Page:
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Liz Tells Frank What Happened In the 1996 “Doctor Who” Back Door Pilot

Dear Frank,

As you may be aware, the history of Britain’s classic science fiction series Doctor Who is epic — we’re talking about a show that premiered the day after Kennedy was assassinated and is still on the air. But the show hasn’t been running non-stop since 1963; between the “classic” Who years and the Russell T. Davies relaunch, the franchise experienced a fallow period. A very long fallow period. During which some truly crazy shit happened.

See, in between the show’s initial cancellation in 1989 and the recent reboot, the Fox Broadcasting Company got the idea that maybe Doctor Whowould work for American audiences. This was the year 1996, at which time Fox had established a proud tradition of airing crazy sci-fi shows, including The X-Files, Strange Luck, M.A.N.T.I.S. and VR.5, so the idea of them picking up Who isn’t as bizarre as one might think.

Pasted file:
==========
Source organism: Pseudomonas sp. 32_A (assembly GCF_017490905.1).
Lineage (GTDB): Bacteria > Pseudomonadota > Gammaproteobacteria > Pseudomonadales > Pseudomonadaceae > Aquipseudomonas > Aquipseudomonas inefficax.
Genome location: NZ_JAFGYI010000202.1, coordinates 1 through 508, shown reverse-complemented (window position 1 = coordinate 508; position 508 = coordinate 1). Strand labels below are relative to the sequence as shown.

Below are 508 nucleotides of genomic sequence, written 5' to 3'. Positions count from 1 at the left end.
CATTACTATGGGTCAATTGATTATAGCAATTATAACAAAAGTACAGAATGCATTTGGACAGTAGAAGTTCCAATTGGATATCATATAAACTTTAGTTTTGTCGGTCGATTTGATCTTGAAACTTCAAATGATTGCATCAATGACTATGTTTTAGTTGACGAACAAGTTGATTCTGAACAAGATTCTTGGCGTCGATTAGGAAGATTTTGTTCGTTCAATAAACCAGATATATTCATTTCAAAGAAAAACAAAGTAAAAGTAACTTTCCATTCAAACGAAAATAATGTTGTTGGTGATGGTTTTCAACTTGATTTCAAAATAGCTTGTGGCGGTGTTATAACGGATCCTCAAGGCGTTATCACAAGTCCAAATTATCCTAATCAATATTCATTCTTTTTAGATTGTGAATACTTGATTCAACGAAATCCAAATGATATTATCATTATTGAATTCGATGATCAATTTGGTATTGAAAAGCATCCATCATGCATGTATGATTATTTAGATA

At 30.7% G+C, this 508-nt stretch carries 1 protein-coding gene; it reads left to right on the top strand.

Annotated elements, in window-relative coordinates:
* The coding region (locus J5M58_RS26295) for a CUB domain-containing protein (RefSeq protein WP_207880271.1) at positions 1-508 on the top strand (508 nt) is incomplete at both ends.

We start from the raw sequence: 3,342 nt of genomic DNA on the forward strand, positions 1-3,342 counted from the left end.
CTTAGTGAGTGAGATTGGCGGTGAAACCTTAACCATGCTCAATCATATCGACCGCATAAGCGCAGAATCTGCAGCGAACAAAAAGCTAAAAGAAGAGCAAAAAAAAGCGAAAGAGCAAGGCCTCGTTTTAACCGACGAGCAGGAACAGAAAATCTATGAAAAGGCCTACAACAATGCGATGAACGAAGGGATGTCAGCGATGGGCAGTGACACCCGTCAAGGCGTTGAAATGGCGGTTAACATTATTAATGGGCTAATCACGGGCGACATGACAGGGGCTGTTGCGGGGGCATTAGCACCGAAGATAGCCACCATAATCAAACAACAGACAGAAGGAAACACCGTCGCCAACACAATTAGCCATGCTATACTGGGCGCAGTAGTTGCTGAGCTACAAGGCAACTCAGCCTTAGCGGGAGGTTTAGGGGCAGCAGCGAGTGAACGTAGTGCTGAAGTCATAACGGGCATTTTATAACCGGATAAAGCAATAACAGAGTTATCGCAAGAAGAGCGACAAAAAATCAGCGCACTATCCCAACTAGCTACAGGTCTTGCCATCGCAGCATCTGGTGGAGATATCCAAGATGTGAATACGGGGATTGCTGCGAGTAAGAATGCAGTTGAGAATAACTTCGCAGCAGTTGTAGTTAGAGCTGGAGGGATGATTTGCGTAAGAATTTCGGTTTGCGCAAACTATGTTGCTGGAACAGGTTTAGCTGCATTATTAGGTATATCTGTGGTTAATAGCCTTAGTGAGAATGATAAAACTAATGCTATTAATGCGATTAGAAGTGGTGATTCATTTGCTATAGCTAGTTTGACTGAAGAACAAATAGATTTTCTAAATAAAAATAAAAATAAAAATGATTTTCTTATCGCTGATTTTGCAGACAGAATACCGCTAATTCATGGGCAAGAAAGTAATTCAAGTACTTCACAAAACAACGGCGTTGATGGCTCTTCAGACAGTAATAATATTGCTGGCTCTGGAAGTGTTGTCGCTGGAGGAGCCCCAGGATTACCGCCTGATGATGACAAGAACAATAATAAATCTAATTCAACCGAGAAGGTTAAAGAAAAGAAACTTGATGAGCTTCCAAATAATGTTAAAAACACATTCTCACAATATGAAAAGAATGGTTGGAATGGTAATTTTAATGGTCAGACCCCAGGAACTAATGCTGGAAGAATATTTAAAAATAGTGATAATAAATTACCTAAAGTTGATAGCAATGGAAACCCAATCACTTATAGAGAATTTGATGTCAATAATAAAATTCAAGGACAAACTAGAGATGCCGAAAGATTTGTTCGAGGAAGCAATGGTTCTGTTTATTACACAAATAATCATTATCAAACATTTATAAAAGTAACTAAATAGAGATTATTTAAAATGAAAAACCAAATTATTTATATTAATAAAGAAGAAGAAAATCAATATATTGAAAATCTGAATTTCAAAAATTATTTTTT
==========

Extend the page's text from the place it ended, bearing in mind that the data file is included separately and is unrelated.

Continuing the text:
Hedging its bets, Fox pulled a pretty common network move, commissioning a back door pilot to be shot in Canada (another proud ’90s Fox tradition!) and starring a new (younger and presumably hotter) Doctor — if it worked, then Fox would continue the series, and if it didn’t work, all that would happen is an embarrassing memory for all involved. (GUESS WHICH ONE HAPPENED GUESS!!!!) Read the rest of this entry

“Doctor Who” 2005-2009: The Skip It/Watch It Guide

Hey, want to catch up on the entire series to date? “Doctor Who”: 2005-2013 can be found in “Liz Tells Frank: The Skip It/Watch It Guides,” now available on Amazon!

So I’ve been a Doctor Who fan for years now, and one nice thing about sticking with it for so long has been seeing more and more Americans get on board with the show — especially over the last year or two, thanks to a big push by BBC America and a high-profile change in star and showrunner.

Like most established series, though, Doctor Who can be intimidating to new fans worried about having a lot to catch up on — a fair concern, given that the show officially premiered in 1963. (That is a long time ago!)